Bucks for Brains

Do you have cattle that are displaying any of the following signs?

  • changes in behaviour and neurological signs
  • excessive licking of the nose and flanks
  • poor coordination (circling, staggering and falling)
  • muscle tremors
  • abnormal posture (abnormal ear position and abnormal head carriage)
  • difficulty in rising (downer)
  • paralysis
  • excitability
  • increased or decreased sensitivity to sound, pain, heat, cold or touch.

If you do, you may be eligible for an incentive payment under the ‘Bucks for Brains’ initiative.

Bucks for Brains is an initiative of the National Transmissible Spongiform Encephalopathies Surveillance Project (NTSESP) run through Animal Health Australia. Transmissible spongiform encephalopathies are rare, fatal diseases that cause gradual deterioration in the brain and other central nervous system tissues. Bovine spongiform encephalopathy (BSE), commonly known as ‘mad cow’ disease is the form found in cattle, scrapie is the form found in sheep.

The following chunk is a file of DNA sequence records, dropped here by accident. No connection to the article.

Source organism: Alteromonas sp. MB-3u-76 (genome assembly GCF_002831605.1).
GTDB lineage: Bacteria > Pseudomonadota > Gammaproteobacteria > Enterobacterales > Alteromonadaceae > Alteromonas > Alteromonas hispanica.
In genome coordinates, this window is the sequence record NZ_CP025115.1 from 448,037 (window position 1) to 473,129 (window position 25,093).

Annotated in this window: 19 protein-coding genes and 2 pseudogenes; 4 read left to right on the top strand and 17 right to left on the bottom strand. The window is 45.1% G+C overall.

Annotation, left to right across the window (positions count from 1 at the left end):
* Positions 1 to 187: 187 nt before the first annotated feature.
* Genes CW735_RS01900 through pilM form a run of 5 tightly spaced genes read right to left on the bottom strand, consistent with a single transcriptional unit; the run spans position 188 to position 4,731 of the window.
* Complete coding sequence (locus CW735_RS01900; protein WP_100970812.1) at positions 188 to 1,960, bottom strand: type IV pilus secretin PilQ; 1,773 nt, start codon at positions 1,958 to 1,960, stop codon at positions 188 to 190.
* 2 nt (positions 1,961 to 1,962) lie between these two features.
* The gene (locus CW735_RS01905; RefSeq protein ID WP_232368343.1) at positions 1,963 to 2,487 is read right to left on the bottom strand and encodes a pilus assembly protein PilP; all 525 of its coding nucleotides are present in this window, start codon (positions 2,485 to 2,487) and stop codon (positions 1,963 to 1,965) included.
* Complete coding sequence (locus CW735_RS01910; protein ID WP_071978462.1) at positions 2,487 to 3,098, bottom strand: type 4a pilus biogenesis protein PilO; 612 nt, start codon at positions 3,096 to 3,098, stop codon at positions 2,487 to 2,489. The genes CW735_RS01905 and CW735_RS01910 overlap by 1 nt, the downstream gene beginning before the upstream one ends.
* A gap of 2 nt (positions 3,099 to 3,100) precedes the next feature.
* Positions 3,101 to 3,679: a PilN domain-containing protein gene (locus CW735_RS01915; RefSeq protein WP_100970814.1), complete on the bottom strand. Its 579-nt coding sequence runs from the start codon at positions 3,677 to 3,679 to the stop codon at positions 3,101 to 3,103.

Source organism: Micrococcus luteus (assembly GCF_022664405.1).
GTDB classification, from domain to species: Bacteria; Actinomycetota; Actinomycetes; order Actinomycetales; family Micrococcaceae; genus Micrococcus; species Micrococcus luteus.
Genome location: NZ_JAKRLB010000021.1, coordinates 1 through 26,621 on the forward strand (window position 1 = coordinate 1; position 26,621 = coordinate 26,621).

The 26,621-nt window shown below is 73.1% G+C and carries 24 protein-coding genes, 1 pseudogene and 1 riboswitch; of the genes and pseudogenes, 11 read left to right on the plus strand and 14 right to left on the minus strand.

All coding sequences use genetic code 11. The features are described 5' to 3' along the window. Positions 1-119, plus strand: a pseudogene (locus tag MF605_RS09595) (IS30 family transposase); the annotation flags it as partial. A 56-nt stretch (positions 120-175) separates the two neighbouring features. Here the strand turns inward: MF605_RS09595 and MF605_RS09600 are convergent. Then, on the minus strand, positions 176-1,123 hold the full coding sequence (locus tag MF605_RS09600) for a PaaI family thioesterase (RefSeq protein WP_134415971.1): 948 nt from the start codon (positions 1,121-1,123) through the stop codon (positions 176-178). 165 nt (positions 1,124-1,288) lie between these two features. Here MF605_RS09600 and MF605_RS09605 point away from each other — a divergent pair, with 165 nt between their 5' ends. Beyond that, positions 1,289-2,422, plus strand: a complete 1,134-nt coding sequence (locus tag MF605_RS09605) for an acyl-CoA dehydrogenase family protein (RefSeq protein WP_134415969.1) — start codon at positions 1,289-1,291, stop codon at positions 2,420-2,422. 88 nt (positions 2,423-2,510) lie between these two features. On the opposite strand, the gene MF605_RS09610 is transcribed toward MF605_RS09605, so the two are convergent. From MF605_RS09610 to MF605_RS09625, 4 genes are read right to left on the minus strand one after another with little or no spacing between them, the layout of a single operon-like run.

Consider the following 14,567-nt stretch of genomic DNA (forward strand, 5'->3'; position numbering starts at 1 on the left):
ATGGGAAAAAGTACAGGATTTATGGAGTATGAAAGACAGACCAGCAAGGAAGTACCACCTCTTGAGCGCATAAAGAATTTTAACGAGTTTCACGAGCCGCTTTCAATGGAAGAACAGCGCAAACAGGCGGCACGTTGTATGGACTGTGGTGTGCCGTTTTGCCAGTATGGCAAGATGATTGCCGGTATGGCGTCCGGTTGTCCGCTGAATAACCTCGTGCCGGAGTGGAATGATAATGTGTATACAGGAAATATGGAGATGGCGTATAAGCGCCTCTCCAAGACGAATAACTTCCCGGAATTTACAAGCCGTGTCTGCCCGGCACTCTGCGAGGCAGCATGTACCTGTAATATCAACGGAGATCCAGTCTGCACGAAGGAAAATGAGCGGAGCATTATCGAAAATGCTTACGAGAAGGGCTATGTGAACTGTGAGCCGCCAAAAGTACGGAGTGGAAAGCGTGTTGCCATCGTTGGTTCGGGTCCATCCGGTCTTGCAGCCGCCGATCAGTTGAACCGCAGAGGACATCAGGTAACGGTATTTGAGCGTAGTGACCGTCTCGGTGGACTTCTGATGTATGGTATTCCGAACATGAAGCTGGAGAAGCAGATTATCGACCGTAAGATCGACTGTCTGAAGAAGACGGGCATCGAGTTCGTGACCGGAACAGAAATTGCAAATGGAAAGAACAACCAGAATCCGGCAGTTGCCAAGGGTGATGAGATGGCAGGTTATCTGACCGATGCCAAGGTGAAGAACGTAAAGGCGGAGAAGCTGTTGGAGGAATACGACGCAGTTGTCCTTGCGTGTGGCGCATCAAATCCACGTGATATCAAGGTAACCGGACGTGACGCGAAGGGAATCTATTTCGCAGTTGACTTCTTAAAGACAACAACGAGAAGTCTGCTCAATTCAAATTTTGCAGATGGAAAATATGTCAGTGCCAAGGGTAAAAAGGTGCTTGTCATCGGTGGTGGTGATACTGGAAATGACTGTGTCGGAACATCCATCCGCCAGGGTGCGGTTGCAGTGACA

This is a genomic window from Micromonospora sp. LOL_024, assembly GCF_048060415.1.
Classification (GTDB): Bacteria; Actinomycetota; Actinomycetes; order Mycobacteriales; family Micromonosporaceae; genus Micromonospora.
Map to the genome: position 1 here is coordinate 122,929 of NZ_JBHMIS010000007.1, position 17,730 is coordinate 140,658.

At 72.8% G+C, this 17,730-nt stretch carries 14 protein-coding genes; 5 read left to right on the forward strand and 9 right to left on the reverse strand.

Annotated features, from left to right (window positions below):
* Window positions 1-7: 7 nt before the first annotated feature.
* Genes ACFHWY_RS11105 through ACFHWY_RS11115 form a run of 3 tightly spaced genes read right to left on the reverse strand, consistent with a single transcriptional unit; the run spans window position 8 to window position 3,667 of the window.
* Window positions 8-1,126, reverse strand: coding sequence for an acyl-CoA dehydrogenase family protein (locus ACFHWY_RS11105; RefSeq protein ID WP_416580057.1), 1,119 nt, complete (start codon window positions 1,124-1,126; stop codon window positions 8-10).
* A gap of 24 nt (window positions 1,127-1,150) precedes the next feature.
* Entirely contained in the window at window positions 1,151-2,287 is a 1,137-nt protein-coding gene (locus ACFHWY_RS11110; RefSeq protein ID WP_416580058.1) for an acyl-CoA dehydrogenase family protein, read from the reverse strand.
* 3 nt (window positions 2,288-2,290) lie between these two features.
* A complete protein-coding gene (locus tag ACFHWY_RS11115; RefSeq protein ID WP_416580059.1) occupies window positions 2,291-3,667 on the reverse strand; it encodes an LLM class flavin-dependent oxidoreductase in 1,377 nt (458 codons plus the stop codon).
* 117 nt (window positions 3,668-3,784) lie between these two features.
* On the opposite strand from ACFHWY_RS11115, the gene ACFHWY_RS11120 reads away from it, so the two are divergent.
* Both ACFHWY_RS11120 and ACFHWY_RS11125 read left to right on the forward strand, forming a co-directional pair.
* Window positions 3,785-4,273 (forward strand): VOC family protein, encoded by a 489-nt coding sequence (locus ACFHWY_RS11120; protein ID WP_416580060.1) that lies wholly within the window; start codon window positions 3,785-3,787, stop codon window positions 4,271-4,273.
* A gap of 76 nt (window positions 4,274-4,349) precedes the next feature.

The NTSESP helps Australia meet guidelines set by the World Organisation for Animal Health to demonstrate Australia’s freedom from BSE and scrapie. To ensure that these guidelines are met, Australia must continue to collect, examine and test eligible cattle and sheep samples.

The clinical signs of BSE can be common to many other diseases, which is why specific testing is required.

The program provides payments to producers who submit eligible cattle brains for national testing. Producers receive $300 per eligible cattle submission, for a maximum of two animals per veterinary investigation.

Eligible cattle need to meet the following criteria:

  • be older than 30 months
  • be less than nine years
  • display signs consistent with BSE (listed above).

Please contact your Regional Field Veterinary Officer or Livestock Biosecurity Officer if you have cattle displaying any of the signs.

Source: Animal Health Australia 2016, Bucks for Brains, Animal Health Australia, accessed 20 November 2018


Last updated: 21 December 2018